WASHINGTON -- Only three Republican presidential candidates are worth any money -- campaign money, that is.

Mitt Romney, Rick Perry and Ron Paul have banked millions, but the other GOP candidates are struggling or broke, putting their candidacies in question four months before the first nominating contests take place.

Ahead of a critical fundraising deadline Friday, all the GOP's contenders are furiously courting donors in Texas, Georgia, Washington and elsewhere.

It's a last-minute attempt to pick up cash before they file a three-month summary that will measure one aspect of the financial strength of their campaigns.

The candidates' own cash is just part of the picture because, this year, outside groups are allowed to raise and spend unlimited amounts of money to back specific candidates.

And allies of Romney, Perry and Paul all have formed so-called SuperPACs to help their preferred candidates win the nomination.

That money aside, Romney is likely to post the strongest fundraising numbers, although he is unlikely to match the $18 million he raised in the first three months of the year.

Perry donors claim he could hit $10 million, raised since he entered the race last month. His advisers dispute that.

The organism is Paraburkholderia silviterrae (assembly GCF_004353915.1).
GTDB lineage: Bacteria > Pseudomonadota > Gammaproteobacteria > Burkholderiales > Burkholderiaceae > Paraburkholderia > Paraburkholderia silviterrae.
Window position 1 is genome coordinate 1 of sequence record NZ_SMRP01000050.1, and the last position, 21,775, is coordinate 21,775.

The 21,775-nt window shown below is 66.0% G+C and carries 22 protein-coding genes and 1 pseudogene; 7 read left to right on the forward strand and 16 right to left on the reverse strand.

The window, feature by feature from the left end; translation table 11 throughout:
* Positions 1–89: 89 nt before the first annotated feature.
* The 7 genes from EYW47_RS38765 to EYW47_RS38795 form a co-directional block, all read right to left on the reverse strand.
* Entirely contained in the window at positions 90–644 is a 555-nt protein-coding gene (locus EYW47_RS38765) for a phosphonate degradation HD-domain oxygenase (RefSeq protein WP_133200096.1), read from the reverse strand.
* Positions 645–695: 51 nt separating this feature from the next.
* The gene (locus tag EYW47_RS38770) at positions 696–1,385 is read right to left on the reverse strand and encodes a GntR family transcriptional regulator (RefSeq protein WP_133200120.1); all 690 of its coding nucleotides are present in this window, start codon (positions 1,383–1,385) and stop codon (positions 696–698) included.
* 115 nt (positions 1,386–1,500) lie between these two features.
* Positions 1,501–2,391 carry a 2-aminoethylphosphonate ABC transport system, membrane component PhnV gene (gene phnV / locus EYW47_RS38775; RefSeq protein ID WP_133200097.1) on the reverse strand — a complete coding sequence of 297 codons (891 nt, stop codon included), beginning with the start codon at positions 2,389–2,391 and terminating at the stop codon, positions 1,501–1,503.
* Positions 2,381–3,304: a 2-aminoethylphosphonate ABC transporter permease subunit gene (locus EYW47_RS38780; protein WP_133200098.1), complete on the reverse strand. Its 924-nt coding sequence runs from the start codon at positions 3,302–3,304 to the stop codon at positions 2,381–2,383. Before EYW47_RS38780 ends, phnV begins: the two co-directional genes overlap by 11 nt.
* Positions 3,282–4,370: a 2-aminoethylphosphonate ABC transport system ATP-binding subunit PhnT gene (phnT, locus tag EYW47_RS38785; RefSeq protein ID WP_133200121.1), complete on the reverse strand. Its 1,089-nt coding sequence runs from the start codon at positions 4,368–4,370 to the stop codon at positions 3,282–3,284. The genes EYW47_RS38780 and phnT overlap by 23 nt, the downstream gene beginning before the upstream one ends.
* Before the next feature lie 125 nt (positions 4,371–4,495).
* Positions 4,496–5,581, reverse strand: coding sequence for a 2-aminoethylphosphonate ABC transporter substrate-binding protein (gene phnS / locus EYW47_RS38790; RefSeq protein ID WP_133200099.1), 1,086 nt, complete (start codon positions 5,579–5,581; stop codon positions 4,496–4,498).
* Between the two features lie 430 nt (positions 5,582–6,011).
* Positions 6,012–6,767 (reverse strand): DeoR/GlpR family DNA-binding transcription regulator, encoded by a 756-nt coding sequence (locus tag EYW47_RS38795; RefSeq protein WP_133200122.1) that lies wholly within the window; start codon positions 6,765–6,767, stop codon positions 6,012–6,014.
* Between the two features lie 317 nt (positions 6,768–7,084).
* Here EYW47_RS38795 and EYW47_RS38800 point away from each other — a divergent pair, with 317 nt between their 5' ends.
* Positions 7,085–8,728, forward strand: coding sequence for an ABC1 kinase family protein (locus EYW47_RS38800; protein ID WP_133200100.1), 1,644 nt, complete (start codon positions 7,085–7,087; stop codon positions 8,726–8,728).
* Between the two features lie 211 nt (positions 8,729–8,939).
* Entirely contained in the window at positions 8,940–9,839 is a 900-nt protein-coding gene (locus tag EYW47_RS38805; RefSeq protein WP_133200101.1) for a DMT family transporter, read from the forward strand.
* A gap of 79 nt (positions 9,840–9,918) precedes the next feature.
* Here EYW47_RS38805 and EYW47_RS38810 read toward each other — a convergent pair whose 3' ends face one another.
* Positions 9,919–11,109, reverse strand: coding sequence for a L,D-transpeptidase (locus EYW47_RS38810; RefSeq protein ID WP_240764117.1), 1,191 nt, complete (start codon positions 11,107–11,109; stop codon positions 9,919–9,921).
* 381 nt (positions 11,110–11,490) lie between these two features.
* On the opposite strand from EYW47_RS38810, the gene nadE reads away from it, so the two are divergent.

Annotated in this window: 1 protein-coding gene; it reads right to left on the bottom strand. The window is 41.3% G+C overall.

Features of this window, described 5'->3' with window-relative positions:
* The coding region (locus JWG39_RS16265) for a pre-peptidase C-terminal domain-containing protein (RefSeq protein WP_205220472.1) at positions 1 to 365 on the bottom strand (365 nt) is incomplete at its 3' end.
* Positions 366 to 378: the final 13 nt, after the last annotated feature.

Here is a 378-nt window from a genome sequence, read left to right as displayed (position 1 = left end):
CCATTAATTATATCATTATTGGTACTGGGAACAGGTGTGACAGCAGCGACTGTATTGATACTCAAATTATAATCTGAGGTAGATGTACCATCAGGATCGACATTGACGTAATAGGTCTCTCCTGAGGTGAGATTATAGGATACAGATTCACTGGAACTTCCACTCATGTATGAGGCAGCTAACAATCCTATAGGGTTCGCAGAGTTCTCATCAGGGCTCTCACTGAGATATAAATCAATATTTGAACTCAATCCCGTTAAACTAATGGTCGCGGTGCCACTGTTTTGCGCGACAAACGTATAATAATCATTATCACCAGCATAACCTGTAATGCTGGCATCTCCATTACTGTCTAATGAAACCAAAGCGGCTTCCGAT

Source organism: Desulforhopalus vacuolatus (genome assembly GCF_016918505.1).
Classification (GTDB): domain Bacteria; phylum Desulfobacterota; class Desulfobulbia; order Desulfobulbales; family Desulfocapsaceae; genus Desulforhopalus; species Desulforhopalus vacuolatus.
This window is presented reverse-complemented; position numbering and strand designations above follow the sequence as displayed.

They are lowering expectations either so Perry's haul looks more impressive when it's announced, or it's an indication that the GOP front-runner hasn't seen a flood of money accompany the huge dose of enthusiasm he initially generated.

Paul's campaign asked supporters to celebrate the Texas congressman's Aug. 20 birthday with a donation -- and they gave him $1.6 million on that day alone. It's a pattern for Paul, who can seemingly turn on the money spigot when he needs to.

The rest of the field lags far behind.

Jon Huntsman recently had to write himself a half-million dollar check to keep his campaign afloat. Michele Bachmann spent so much money in Iowa in August to win a statewide test vote that her web videos look more amateurish than professional now.

Newt Gingrich is still mired in debt. Herman Cain has loaned himself hundreds of thousands of dollars so he can keep running, and Rick Santorum's team acknowledges that he is barely scraping by.